It was such a pleasure to get to know and interview Nick and Karen Soon, a warm, down-to-earth couple who has thrown all caution to the wind to start their own hawker business, One Kueh At A Time at Berseh Food Centre.
True to its name, Nick has painstakingly learn the art of Teo Chew kueh making from his 83-year-old mother who has been making these by hand for decades since his childhood.
Nick insists they focus only on four types and do these well — Soon Kueh (Hakka-style with a translucent skin), Ang Ku Kueh (with a dark brown sesame seed skin with salty mung bean paste), Koo Chye Kueh (a steamed chive dumpling which is his mother’s specialty) and Png Kueh, but without the bright pink colouring for the skin.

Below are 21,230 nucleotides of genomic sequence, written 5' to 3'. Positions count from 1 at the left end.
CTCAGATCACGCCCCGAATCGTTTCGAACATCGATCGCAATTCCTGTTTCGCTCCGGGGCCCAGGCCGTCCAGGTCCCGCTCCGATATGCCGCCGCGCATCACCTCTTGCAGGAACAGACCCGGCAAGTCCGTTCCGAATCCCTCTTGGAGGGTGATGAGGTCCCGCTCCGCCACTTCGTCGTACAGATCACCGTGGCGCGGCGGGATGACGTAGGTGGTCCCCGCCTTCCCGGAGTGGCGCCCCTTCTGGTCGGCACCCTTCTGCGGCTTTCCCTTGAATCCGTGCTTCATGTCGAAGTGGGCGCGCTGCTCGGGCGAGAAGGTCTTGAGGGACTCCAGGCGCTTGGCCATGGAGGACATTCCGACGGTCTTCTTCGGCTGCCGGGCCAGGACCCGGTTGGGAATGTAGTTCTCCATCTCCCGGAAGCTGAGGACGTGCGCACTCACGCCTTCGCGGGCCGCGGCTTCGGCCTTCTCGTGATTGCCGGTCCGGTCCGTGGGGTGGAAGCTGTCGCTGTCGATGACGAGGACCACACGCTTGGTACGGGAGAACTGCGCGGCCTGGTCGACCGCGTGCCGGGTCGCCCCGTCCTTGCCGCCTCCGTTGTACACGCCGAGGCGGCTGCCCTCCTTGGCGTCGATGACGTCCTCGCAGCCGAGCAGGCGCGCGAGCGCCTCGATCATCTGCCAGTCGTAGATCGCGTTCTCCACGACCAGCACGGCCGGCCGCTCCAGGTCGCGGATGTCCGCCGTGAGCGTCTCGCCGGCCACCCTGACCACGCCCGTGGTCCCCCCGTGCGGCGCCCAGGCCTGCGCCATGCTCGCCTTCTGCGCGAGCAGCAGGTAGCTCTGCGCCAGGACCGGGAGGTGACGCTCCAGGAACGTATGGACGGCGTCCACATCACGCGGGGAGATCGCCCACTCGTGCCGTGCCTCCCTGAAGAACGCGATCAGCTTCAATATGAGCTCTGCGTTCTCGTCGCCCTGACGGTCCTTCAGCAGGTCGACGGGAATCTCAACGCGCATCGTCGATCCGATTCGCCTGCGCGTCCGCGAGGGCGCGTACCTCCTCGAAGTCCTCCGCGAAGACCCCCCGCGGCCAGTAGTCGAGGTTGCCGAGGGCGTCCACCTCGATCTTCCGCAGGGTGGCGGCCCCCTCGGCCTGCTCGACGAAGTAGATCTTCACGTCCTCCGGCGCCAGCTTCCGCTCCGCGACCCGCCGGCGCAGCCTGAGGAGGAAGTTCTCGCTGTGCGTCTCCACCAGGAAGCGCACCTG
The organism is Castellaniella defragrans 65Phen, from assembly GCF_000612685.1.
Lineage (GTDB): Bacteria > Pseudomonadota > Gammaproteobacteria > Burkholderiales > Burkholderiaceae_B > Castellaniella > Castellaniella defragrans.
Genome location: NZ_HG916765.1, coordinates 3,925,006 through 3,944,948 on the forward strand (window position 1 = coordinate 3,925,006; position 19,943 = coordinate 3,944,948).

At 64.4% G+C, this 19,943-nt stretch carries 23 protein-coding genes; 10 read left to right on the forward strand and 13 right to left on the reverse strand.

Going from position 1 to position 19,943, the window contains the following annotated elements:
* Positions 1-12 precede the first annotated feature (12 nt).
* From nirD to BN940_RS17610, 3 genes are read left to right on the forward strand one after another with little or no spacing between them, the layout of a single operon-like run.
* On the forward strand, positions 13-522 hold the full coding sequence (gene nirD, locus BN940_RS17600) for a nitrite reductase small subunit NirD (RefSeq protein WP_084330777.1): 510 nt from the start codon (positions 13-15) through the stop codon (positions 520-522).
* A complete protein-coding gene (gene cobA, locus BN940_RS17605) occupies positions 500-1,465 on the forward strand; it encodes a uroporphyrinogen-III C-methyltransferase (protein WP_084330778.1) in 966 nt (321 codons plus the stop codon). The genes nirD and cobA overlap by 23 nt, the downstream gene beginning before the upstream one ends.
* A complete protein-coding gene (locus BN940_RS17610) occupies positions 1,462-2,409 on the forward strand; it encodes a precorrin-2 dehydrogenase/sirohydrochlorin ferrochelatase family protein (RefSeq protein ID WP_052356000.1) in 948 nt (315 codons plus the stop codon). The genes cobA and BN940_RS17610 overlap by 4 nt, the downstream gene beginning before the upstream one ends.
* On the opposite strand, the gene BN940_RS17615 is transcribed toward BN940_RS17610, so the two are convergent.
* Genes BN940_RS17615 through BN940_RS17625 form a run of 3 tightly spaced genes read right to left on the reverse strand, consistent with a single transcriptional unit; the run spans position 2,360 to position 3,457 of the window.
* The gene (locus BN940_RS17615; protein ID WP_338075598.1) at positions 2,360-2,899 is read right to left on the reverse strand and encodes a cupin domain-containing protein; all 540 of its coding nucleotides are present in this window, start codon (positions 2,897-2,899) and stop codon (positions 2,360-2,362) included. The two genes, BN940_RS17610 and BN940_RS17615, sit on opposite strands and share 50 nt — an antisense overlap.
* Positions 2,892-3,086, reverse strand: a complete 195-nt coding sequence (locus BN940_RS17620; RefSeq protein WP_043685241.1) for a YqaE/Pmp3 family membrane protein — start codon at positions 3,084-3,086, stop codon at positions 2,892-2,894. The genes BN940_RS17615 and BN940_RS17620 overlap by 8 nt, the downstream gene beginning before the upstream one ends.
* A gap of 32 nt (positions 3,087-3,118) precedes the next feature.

What I love about the whole set-up is how much it feels like a home kitchen that one’s grandmother would work in. The kuehs are steamed almost as quickly as they are made which is great for texture as chilling tends to affect how the skin turns out.
As you can see in these pictures, the skin is made thin and translucent with just the right amount of chewy bite while the fillings are generous. The Soon Kueh are filled with finely-chopped turnips and fungus, while the Ang Ku Kueh has just the right amount of salty-sweetness in its mung bean filling.
As expected with all the heart that goes into each kueh, there is inevitably a long wait and it might be best to call ahead of time for orders so they can prepare them and reserve enough pieces for you to come down and collect.
The kuehs all go for $1 each while the Ku Chye Kueh is $1.20.
(With Nick Soon, Christine and his partner Karen at the Berseh Food Centre stall.)
One Kueh at a Time